Anoushka Florence Doughty, founder of women’s empowerment company The Goddess Space, and Michael Edward Doughty, retired soccer player and founder of sustainable sportswear company Hylo, met at a bar in London. “We both didn’t want to be there, and as I was about to leave and go home, [when] he and his friend came up to me,” Anoushka explains. “He made me laugh, so I decided to stay a little while longer.”
After two-and-a-half years together, he proposed at his home in the English countryside. “We reached a rolling field, overlooking wild horses and sheep. He ran to the middle of the field, got down on one knee, and asked me to marry him,” she remembers.
Anoushka had always wanted to get married in the forest, as she feels closest to her spirit there. When she found the Wilderness Reserve in Suffolk, which had a forest, the bride knew it was meant to be their wedding venue and began planning their “natural, rustic, sacred, bohemian” nuptials for June 2, 2019 with help from Pocketful of Dreams.
For Anoushka’s wedding dress, she had a clear vision of a bohemian, Spanish-influenced dress with ruffles, crochet, and antique lace trimmings. A dear friend of the bride and her mother, Antonia of Sestra Moja, helped Anoushka create a gown from her mother’s lace curtains and other materials from local markets.
The bride’s beauty look was bare-faced and a surprise to herself. “My husband asked me not to wear make up on the day,” Anoushka explains. “I laughed and said I’m a bride, of course, I have to wear makeup. The irony was, on the day of my wedding, Jessie May came to do my makeup, and halfway through, I broke out in a reaction. My face got flushed, and I panicked and asked her to remove everything. He got his wish—still a shock to me.”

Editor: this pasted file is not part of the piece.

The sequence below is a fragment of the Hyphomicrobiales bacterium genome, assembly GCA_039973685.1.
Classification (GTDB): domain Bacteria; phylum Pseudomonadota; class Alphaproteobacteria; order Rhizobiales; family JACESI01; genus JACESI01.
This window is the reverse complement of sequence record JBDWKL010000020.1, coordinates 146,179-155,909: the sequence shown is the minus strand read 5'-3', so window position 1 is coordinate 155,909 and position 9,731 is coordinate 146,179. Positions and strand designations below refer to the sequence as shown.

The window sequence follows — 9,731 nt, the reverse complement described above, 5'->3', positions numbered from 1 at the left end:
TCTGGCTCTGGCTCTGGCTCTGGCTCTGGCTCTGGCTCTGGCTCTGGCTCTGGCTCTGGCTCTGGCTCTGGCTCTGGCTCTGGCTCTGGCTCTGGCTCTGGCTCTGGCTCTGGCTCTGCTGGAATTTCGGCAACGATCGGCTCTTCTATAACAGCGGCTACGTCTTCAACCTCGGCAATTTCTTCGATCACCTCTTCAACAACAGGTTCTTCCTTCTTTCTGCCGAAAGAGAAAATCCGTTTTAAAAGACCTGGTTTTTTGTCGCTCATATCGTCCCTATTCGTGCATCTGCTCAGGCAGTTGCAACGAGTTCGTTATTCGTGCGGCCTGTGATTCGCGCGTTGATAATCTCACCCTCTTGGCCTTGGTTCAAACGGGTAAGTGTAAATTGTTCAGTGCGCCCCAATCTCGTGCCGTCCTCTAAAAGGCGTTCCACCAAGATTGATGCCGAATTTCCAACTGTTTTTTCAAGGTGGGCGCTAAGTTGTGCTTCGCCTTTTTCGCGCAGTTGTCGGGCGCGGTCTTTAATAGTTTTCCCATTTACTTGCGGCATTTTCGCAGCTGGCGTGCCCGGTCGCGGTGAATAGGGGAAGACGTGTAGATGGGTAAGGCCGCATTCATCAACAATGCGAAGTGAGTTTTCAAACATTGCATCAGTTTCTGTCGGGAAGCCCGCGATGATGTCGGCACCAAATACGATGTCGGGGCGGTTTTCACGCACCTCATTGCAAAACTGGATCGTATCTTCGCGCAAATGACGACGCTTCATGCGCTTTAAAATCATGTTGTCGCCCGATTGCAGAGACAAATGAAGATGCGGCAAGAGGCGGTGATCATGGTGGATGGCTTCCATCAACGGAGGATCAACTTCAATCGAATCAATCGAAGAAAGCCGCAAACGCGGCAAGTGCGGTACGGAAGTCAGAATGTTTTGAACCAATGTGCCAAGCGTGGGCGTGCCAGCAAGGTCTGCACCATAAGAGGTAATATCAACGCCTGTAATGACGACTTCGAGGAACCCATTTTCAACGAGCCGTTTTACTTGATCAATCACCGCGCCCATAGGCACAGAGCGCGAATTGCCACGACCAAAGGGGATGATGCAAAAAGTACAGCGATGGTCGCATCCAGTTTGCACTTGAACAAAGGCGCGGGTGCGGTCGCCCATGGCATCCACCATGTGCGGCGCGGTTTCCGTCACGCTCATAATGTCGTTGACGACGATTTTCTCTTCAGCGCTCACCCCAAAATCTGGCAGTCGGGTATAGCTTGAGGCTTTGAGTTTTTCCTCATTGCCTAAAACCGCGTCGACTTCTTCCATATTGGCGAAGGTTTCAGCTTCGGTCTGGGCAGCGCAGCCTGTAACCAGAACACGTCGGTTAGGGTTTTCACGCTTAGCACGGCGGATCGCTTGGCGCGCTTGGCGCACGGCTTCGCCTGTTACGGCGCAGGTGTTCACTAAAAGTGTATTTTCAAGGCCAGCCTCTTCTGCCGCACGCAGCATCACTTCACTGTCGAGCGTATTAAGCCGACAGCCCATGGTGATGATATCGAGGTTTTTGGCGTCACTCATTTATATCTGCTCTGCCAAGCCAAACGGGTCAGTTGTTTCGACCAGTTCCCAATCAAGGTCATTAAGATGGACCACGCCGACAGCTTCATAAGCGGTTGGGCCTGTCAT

In Anoushka’s culture it is also customary to not wear jewelry during the wedding ceremony. However, since her grandparents passed some time ago, she broke tradition and wore one grandmother’s diamond watch and the other grandmother’s pearl bracelet. “It felt so special to have them on my arms during this sacred day,” she recalls.
The night before the ceremony, Anoushka held a bridal blessing by the lake, and the couple spent the night apart. Michael stayed in a cottage in the woods with no electricity, while she was at Sibton Park Manor House at the reserve.
The ceremony weaved rituals from Anoushka’s Jewish faith and Michael’s Christian upbringing. One of the bride’s favorite parts was when the groom met her halfway down the aisle and lifted up her veil, in keeping with the Kabbalah tradition. “He honored and acknowledged all of me,” Anoushka remarks. “That moment will stay with me forever.”
Once officially married, everyone headed under the beautiful, open Raj Tent Club marquee with dried florals from Swallows and Damsons hanging from the canopies above and watched the sunset. For dinner, people gathered around long, white-washed wood tables, set with menus by Crimson Letters, for the vegan meal, prepared by Oystercatcher Catering, and enjoyed music from a saxophone and trumpet.
After heart-warming speeches from the bride’s brothers, her sister-in-law, her father, and the groom, the newlyweds had their first dance to “Bones” by Ben Howard. And then guests moved into the orangery, which was transformed into a tropical paradise with disco balls and entertainment by Wedding Smashers. In line with Israeli dancing, Anoushka and Michael were lifted in chairs and “treated like a king and queen.” The party lasted until the early hours of the morning, and straight after the wedding, the new Mr. and Mrs. headed to Turks and Caicos for their honeymoon.